Fonda publicly explored her own personal life in On Golden Pond (1981). The movie cast her as the estranged daughter of a cranky, dying professor, played by her father. Onscreen, Jane and Henry Fonda appeared to come to terms with their own tense relationship. Jane was nominated for a supporting-actress Oscar, while Henry was posthumously given the award for best actor.
In the 1980s, Fonda began a new career as a pioneer of the fitness videotape. She published Jane Fonda’s Workout Book in 1981, in which she promoted exercise as her own method of keeping fit and trim. Entrepreneur Stuart Katz, encouraged by his wife, approached Fonda about turning her fitness book into a video. The resulting videotape was a sensation: It held the number-one spot on Billboard’s list of best-selling videos for 53 weeks and stayed on the chart for more than five years. Its success was the start of Fonda’s fitness empire, which eventually included some 20 more videotapes, a clothing line, and several exercise clubs. From her profits, Fonda contributed $17 million to political and social causes.
Fonda continued her movie career, although most of her films, such as The Morning After (1987), Old Gringo (1989), and Stanley and Iris (1990), failed to find an audience. Her relationship with husband Tom Hayden also began to falter. After 17 years of marriage, she and Hayden divorced in 1989. Their son Troy, as well as her daughter Vanessa from her first marriage, continued to live with Fonda.
In 1992, Fonda announced her retirement from acting after her marriage to television mogul Ted Turner. She surprised her admirers by publicly taking a back-seat to the fiamboyant Turner. Fonda particularly drew criticism by performing the “tomahawk chop” as a show of support for the Atlanta Braves, a baseball team her husband owned. Offended by this perceived belittling of Indian cultures, Native American activists were stunned by the behavior of Fonda, who in the 1970s had been among the most prominent advocates for Indian rights.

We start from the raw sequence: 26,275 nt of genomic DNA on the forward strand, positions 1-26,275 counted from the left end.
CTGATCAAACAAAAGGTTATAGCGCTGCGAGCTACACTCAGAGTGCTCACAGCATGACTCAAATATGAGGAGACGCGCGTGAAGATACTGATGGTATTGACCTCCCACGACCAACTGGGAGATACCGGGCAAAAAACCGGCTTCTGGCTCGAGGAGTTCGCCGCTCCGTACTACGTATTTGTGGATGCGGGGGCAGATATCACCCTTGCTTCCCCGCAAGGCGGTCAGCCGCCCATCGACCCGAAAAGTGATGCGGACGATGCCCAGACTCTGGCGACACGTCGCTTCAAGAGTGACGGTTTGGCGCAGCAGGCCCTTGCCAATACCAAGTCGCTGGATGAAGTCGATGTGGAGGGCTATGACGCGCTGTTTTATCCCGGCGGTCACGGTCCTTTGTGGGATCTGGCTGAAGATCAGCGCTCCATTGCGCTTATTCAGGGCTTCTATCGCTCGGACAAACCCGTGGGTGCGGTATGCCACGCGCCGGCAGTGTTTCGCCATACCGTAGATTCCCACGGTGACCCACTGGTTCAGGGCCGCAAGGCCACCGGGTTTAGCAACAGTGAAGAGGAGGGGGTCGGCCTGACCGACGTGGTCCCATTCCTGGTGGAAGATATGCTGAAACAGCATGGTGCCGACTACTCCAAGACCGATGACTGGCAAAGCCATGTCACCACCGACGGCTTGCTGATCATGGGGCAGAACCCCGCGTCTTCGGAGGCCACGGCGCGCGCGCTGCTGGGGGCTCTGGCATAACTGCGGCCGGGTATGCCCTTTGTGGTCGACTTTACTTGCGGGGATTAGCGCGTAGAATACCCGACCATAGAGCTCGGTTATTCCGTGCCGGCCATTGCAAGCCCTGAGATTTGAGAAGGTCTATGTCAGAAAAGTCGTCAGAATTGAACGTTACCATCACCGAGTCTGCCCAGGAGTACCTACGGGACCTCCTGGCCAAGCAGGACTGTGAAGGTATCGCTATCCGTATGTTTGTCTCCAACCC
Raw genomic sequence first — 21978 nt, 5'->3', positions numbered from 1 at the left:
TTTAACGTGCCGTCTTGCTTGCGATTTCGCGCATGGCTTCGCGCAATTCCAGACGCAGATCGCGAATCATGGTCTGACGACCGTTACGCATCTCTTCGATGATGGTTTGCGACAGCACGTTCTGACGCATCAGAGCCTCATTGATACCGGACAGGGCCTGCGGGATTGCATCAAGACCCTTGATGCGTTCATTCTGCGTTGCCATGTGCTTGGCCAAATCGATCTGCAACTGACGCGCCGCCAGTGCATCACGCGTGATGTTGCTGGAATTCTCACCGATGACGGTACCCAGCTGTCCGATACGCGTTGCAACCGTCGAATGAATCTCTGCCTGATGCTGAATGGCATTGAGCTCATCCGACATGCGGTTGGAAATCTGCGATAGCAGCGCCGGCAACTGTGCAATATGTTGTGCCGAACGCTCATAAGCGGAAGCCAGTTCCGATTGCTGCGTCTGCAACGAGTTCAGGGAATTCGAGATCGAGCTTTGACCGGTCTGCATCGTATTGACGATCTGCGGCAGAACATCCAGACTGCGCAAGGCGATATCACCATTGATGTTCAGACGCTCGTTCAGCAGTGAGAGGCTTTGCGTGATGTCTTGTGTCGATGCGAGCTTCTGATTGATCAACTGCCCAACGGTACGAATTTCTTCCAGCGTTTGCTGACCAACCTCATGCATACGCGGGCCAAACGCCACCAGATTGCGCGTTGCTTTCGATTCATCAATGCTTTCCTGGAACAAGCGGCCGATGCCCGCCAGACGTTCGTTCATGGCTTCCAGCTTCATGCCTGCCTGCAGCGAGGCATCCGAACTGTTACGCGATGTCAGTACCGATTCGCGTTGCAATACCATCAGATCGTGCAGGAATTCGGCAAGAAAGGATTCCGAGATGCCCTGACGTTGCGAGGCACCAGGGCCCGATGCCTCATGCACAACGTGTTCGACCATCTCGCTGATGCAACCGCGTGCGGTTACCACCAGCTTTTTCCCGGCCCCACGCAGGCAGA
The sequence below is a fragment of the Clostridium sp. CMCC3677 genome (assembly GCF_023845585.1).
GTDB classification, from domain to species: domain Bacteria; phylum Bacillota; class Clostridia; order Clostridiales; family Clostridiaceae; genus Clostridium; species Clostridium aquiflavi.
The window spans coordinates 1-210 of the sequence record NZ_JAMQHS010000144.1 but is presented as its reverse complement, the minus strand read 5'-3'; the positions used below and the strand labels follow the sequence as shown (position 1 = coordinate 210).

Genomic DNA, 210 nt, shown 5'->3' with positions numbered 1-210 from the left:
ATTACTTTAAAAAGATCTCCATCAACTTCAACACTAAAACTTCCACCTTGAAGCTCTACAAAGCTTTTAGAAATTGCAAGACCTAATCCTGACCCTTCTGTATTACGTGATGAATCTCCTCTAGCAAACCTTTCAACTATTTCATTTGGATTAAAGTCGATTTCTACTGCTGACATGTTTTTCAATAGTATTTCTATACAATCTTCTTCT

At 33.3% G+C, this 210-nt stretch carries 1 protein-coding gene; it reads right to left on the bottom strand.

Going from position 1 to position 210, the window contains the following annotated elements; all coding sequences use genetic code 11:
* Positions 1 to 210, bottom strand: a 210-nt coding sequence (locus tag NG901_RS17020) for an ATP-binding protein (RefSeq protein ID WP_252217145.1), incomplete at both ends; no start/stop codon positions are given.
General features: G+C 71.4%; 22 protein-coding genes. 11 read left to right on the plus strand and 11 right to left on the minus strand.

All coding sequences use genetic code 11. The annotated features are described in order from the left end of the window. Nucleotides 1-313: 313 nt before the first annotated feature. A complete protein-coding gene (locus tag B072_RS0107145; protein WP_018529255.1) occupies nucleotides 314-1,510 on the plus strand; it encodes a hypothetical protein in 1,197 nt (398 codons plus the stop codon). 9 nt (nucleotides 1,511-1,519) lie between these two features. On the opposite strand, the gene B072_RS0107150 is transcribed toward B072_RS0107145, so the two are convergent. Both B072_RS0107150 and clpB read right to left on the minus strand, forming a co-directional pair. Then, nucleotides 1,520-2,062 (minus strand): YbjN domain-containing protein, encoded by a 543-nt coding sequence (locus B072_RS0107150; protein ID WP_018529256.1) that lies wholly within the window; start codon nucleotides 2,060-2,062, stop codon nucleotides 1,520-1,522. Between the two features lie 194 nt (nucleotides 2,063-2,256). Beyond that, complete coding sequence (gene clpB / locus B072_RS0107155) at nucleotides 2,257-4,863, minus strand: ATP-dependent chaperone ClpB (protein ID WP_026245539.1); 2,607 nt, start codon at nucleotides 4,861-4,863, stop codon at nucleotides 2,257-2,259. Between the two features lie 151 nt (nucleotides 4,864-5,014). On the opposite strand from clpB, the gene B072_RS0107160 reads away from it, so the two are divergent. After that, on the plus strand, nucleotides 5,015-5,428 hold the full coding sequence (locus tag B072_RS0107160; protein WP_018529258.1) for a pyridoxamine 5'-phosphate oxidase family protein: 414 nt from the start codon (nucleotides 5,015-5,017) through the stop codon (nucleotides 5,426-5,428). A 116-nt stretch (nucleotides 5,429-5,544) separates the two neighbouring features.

After eight years of marriage, Fonda announced her separation from Turner in 2000. She continued, however, her work with the Georgia Campaign for Adolescent Pregnancy Prevention (G-CAPP)—an organization originally funded by the Turner Foundation. The G-CAPP is devoted to eliminating teenage pregnancy worldwide through education. In 2001, Fonda also donated $12.5 million to the Harvard Graduate School of Education to establish a gender studies center. In addition to her social activism and philanthropic work, she has hinted that she may return to acting, possibly in the theater. After six decades of reinvention, Fonda expressed enthusiasm for what she called the “third act of her life” in a 2000 magazine interview with talk show host OPRAH WINFREY, “As an actress, I know how important the third act is,” she explained. “You can have first acts that are interesting, but you don’t know what they mean. Then a good third act pulls it all together.”
Anderson, Christopher. Citizen Jane: The Turbulent Life of Jane Fonda. New York: Holt, 1990.
Collier, Peter. The Fondas: A Hollywood Dynasty. New York: Putnam, 1991.
Recommended Recorded and Videotaped Performances
Barbarella (1968). Paramount, VHS, 1991.
Coming Home (1978). MGM/UA, VHS, 1997.
Klute (1971). Warner Home Video, VHS, 1998.
On Golden Pond (1982). Artisan Entertainment, VHS, 1982.